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Mattfeld v. Griffee

United States District Court, D. Utah, Central Division

May 10, 2017



          Dustin B. Pead Magistrate Judge


         The parties consented to the court's jurisdiction under 28 U.S.C. 636(c). (ECF No. 12.) Plaintiff asserts four causes of action in this diversity matter: fraud, breach of contract, breach of the covenant of good faith and fair dealing, and unjust enrichment. (ECF No. 2.) Plaintiff claims that he and Mr. Griffee made an agreement in 2005 and 2006 that forms the basis of his present claims. As part of that agreement, Plaintiff purchased two pieces of real estate and Mr. Griffee agreed to collect rents from tenants and apply those rent payments to mortgages secured by the properties and to home-owner association dues. (Id.) Plaintiff claims Mr. Griffee performed for a time under the unwritten agreement, but in 2011, Plaintiff alleges M r. G r i ff ee began to misappropriate rent payments without satisfying the mortgages and dues. (See id.) The matter is presently before the court on Defendants' motion to dismiss. (ECF No. 6.)


         A complaint must contain “enough facts to state a claim to relief that is plausible on its face.” Bell Atl. Corp. v. Twombly, 550 U.S. 544, 570 (2007). The court accepts factual allegations “as true and construe[s] those allegations, and any reasonable inferences that might be drawn from them” in a plaintiff's favor. Gaines v. Stenseng, 292 F.3d 1222, 1224 (10th Cir. 2002). “A claim has facial plausibility when the plaintiff pleads factual content that allows the court to draw the reasonable inference that the defendant is liable for the misconduct alleged.” Ashcroft v. Iqbal, 556 U.S. 662, 678 (2009). Nonetheless, conclusory allegations without supporting factual allegations are insufficient to state a claim for relief. See Id. (“Nor does a complaint suffice if it tenders ‘naked assertion[s]' devoid of ‘further factual enhancement.'”).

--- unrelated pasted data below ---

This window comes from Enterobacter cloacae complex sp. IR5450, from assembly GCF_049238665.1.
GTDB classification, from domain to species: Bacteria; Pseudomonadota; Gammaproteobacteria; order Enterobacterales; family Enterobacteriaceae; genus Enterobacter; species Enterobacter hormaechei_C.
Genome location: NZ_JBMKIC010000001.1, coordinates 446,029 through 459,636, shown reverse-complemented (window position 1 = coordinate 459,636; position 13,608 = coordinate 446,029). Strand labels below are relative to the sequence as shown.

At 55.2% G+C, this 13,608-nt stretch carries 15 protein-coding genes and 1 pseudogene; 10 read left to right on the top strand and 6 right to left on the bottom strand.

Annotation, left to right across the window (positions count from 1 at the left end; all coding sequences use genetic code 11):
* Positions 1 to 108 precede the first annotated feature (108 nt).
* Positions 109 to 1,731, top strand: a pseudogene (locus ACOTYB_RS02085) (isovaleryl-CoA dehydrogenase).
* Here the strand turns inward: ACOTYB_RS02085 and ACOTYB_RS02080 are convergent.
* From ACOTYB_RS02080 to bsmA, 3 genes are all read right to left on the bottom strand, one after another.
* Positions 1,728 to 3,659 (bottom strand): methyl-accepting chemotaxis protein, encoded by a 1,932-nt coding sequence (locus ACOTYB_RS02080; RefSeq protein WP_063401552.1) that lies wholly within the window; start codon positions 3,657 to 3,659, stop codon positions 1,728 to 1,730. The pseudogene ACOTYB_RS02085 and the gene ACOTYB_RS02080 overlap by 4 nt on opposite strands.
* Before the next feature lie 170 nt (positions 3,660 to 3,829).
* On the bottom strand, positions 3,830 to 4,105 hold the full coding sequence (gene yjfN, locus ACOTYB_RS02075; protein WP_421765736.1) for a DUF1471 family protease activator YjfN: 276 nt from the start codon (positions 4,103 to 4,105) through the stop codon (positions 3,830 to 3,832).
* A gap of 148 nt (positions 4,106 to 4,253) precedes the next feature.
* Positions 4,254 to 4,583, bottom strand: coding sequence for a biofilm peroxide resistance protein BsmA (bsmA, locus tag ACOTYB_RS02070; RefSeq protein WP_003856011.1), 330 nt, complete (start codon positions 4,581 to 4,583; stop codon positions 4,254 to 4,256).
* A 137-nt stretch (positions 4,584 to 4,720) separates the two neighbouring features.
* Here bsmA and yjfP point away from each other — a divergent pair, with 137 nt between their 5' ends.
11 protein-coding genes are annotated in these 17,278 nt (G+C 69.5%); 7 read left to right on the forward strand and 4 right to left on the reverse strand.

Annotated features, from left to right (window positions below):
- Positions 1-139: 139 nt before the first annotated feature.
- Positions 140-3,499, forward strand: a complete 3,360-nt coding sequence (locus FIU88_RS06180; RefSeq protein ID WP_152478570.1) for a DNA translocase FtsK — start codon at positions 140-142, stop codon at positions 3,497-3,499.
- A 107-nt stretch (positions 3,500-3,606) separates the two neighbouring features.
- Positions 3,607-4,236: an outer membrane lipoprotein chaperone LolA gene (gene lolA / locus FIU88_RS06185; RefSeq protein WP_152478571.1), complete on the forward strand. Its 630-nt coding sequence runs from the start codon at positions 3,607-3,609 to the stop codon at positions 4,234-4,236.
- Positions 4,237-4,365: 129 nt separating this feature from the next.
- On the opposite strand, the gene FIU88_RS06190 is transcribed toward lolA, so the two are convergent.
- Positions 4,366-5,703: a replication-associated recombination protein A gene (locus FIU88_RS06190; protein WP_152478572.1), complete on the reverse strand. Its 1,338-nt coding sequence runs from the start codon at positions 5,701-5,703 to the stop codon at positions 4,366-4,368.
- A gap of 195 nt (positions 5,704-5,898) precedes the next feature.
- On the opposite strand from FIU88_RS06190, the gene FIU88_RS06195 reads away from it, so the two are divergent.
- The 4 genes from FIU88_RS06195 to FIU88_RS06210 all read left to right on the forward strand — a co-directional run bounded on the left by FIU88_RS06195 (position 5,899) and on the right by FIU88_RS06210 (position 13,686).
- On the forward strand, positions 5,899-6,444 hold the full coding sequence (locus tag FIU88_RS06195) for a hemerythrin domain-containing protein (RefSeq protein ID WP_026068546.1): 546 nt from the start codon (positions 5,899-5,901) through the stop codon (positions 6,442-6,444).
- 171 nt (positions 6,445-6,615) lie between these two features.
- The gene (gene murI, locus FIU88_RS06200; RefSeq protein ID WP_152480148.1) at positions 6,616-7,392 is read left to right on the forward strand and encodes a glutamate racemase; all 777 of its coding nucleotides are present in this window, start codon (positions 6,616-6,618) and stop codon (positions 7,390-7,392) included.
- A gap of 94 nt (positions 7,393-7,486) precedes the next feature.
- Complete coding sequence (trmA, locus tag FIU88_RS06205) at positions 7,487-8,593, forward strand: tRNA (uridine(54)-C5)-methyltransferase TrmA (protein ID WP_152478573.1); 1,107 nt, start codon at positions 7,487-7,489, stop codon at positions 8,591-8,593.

I. Judicial Estoppel

         a. Parties' Arguments

         Defendants argue Plaintiff's claims should be dismissed because the claims belong not to Plaintiff, but to his bankruptcy estate. Further, Defendants suggest the claims should be dismissed on the grounds of judicial estoppel because Plaintiff failed to disclose the present causes of action during his bankruptcy proceeding.

         Plaintiff argues that he and his bankruptcy counsel notified the bankruptcy trustee of the facts Plaintiff then knew about potential claims against Defendant. (ECF No. 14.) Plaintiff does not claim he listed any claims against Defendants in his bankruptcy petition. Plaintiff claims instead that he informed the trustee of the potential claims and thus the trustee has abandoned those claims by not asserting them during the pendency of the bankruptcy action. (Id.)

         b. Defendants' motion to dismiss cannot be granted at this stage of the proceedings.